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Introduction to Mindfulness

Updated: Nov 5, 2022

Mindfulness has been around for over two thousand years, but only in the last two decades has it become more popular in the west. People such as Thich Nhat Hanh and Jon Kabat Zinn have been responsible for its growing popularity. In a nutshell, mindfulness is paying attention to the present moment without judgement. The past is gone, a memory if you will, and the future is nothing but a prediction or a speculation that may or may not occur. That being said, many of us tend to spend most of our time reliving the past or thinking about the future. This can cause anxiety and stress. This is where mindfulness can help. To some mindfulness is a practice to others it is a state of being that can be achieved through practice. Since we all create our own truth, we would recommend reading about mindfulness, asking questions, and discussing it but more importantly we recommend experiencing it.

"How do I experience mindfulness?" One way is to start your practice on your own. We suggest starting your mindfulness practice by focusing on the breath. To begin simply sit in a comfortable upright position (no slouching), or lay down and pay attention to your breath. We recommend you close your eyes to assist with the focus. Do not try to change the way that you breathe, simply continue to breathe in and out naturally focusing on your breath. Some people focus on how the air enters through their nostrils providing a cool sensation and how the breath exits the nostrils warmer than it went in. Continue to breathe normally keeping your focus on the breath. Your mind will wander. Become aware of the thoughts coming to mind and let them go by gently returning your focus to the breath. Do not judge yourself, your thoughts or your mind. Simply accept what is happening and focus on the breath. After about ten minutes (you may want to set an alarm) or when you feel that you have had enough, open your eyes and smile.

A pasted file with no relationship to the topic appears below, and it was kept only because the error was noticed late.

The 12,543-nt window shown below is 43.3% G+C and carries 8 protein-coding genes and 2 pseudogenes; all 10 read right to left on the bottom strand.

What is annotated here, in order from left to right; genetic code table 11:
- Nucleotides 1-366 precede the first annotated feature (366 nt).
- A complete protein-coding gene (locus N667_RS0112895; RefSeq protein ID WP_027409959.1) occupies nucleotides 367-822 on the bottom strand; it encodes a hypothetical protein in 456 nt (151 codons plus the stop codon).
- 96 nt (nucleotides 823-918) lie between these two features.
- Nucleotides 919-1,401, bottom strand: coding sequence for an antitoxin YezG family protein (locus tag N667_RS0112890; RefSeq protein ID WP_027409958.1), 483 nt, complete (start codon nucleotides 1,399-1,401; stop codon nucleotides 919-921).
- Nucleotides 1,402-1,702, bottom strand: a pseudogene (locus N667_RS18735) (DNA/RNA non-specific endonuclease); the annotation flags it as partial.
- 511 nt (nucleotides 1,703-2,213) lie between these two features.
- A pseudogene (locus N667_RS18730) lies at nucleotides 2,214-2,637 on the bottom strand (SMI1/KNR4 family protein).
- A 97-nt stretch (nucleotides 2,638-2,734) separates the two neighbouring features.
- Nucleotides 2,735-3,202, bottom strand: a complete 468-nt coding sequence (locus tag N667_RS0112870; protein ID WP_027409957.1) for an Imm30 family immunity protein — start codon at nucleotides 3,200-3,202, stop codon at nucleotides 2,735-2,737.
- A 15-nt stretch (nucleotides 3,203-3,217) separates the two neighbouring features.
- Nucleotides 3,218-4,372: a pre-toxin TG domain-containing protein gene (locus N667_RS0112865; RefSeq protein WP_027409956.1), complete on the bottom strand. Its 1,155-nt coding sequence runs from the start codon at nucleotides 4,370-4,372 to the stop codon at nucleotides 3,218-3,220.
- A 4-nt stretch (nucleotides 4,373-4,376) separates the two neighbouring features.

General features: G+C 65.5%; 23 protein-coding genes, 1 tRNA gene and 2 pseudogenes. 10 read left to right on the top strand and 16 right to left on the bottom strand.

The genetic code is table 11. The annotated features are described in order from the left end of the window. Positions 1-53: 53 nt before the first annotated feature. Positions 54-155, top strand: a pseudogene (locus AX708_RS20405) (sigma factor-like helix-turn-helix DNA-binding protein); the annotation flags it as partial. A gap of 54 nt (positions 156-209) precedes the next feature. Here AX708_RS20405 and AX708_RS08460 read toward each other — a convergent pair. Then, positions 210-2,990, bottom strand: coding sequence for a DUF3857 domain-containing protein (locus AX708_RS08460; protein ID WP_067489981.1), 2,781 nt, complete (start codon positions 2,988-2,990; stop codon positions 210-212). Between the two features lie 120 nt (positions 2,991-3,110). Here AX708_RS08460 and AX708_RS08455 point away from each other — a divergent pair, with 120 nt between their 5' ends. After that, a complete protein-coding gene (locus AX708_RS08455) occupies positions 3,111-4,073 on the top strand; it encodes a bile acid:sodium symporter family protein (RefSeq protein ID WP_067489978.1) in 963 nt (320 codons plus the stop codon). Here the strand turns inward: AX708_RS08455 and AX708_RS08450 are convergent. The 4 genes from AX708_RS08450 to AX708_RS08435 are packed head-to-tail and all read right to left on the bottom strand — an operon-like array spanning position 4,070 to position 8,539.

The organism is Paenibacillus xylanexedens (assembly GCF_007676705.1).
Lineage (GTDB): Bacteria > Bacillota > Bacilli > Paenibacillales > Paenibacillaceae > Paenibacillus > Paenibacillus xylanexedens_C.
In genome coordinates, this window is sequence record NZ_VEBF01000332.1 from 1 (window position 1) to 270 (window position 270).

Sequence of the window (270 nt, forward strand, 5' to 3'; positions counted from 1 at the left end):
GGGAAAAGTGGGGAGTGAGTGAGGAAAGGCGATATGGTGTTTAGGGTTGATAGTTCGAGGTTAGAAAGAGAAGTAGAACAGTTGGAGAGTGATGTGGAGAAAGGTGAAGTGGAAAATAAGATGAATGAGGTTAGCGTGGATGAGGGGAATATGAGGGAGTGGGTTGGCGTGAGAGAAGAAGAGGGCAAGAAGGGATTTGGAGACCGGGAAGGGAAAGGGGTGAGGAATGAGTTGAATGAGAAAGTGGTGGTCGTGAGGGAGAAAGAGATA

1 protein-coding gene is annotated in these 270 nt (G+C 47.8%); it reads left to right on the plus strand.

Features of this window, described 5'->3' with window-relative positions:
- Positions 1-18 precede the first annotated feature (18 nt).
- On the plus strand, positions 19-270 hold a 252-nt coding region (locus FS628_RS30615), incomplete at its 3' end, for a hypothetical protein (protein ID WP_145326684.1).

"So what will I get out of practicing mindfulness?" This is a common question asked by many who are interested in the topic. Well, there is a long list of benefits associated with mindfulness practice which includes but not limited to relieving stress, lowering blood pressure, improving sleep, reducing chronic pain, improves sleep, increases self awareness, compassion, and helps people become happier beings. In future blogs we will discuss more of the philosophy behind mindfulness. For now, just take in the experience.

Thank you for reading and please visit us at Pura Veda located in San Juanillo Beach, Costa Rica.

Until the next now, blessings

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